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Demilitarising Kashmir cannot be unilateral: India
November 01, 2005 16:53 IST
Last Updated: November 01, 2005 18:29 IST
India Tuesday reacted cautiously to Pakistan President Pervez Musharraf's suggestion of demilitarising both sides of Kashmir, asserting that it can't be done "unilaterally".
"It can't be done unilaterally," External Affairs Minister Natwar Singh told reporters at the Rashtrapati Bhavan after the swearing-in of new Chief Justice Y K Sabharwal.
"After all, they (Pakistan) are in occupation of our areas," he said when asked about Musharraf's proposal of demilitarising the region to provide comfort to earthquake-affected people on both sides of the Line of Control.
Singh also had a word of advice for Musharraf. "Over-verbalising doesn't help. Every second day there is a statement from that side," he contended.
The minister made it clear that he has to study the Pakistan President's comments and the context in which it was made before offering any definite views.
Asked about Musharraf's proposal, Prime Minister Manmohan Singh said, "I am not commenting on anything today."
Taking a tough line, the prime minister had Monday night forthrightly told Musharraf that there were "external linkages" of terrorists involved in Saturday's blasts in Delhi and asked him to act against terrorism directed against India.
"India expects Pakistan to act against terrorism directed against India," Dr Singh said when Musharraf telephoned him to convey condolences for those who lost their lives in the Saturday serial blasts in the capital.
Musharraf had called the prime minister shortly after telling reporters in Rawalpindi that Pakistan was ready to extend "unequivocal support" to India in the investigation of the "dastardly terrorist" attack, suspected to have been carried out by Pakistan-based militant outfit Lashkar-e-Tayiba.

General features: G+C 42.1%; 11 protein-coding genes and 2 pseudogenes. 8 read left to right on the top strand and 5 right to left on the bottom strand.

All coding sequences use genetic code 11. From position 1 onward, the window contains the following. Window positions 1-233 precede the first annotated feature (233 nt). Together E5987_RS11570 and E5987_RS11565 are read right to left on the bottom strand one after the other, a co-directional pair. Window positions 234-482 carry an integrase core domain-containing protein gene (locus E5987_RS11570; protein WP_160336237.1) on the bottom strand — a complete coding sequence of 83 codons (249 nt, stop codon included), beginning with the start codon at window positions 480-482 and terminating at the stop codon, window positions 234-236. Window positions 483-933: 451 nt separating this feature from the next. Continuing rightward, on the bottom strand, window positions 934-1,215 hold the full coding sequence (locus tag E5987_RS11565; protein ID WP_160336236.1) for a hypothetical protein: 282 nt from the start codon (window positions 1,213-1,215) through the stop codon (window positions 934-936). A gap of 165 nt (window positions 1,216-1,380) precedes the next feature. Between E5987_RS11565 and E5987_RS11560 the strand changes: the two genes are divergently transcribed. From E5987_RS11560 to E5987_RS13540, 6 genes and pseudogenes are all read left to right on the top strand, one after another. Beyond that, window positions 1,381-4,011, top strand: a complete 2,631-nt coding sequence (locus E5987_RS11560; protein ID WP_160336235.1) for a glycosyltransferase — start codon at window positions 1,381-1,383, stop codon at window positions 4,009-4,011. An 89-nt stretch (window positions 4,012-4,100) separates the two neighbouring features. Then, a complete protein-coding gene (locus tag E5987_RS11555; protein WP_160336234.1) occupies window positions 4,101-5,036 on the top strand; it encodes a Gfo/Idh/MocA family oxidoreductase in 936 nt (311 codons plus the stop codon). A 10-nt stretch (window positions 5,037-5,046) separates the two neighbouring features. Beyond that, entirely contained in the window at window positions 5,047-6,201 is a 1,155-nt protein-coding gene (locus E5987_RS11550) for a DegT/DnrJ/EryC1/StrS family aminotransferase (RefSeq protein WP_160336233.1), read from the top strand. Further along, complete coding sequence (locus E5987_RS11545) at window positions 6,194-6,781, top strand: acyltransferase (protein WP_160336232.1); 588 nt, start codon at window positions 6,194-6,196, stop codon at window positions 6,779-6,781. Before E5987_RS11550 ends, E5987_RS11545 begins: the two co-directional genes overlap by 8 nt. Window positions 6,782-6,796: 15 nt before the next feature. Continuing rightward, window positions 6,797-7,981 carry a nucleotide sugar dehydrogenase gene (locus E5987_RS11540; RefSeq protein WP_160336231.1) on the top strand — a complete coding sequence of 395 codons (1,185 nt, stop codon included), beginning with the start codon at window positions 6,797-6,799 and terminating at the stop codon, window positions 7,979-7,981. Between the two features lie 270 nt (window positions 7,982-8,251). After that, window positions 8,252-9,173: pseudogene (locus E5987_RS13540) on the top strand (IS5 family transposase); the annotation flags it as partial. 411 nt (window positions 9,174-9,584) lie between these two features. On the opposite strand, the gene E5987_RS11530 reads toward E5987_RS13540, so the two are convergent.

Dr Singh had bluntly told Musharraf that the country was outraged at these heinous acts of terrorism.
"We continue to be disturbed and dismayed at indications of the external linkages of terrorist groups with the October 29 bombings", Dr Singh told Musharraf.
Clearly, New Delhi's message to Islamabad is that cross-border terrorism must be stopped forthwith and tangible action taken on the ground to prove it was committed to honouring its pledge to India.
Keeping in view India's serious concerns, Dr Singh had chosen to again draw Musharraf's attention to Pakistan's commitment to end cross-border terrorism.
It was emphasised that "violence against civilians can never be justified" and that terrorism would never weaken India's resolve or its commitment to the country's unity and territorial integrity.
Musharraf had while expressing happiness over the agreement between the two countries to open five points along the Line of Control to set up relief camps stressed that India and Pakistan should hold talks to take a "lot more steps" towards resolving Kashmir issue.
The Pakistan president was of the view that the recent devastating earthquake provided an opportunity for the two countries to move twards a solution on Kashmir.
"The military and civilians on both sides suffered damage. We should think of demilitarising. Let us give comfort to those people," he said.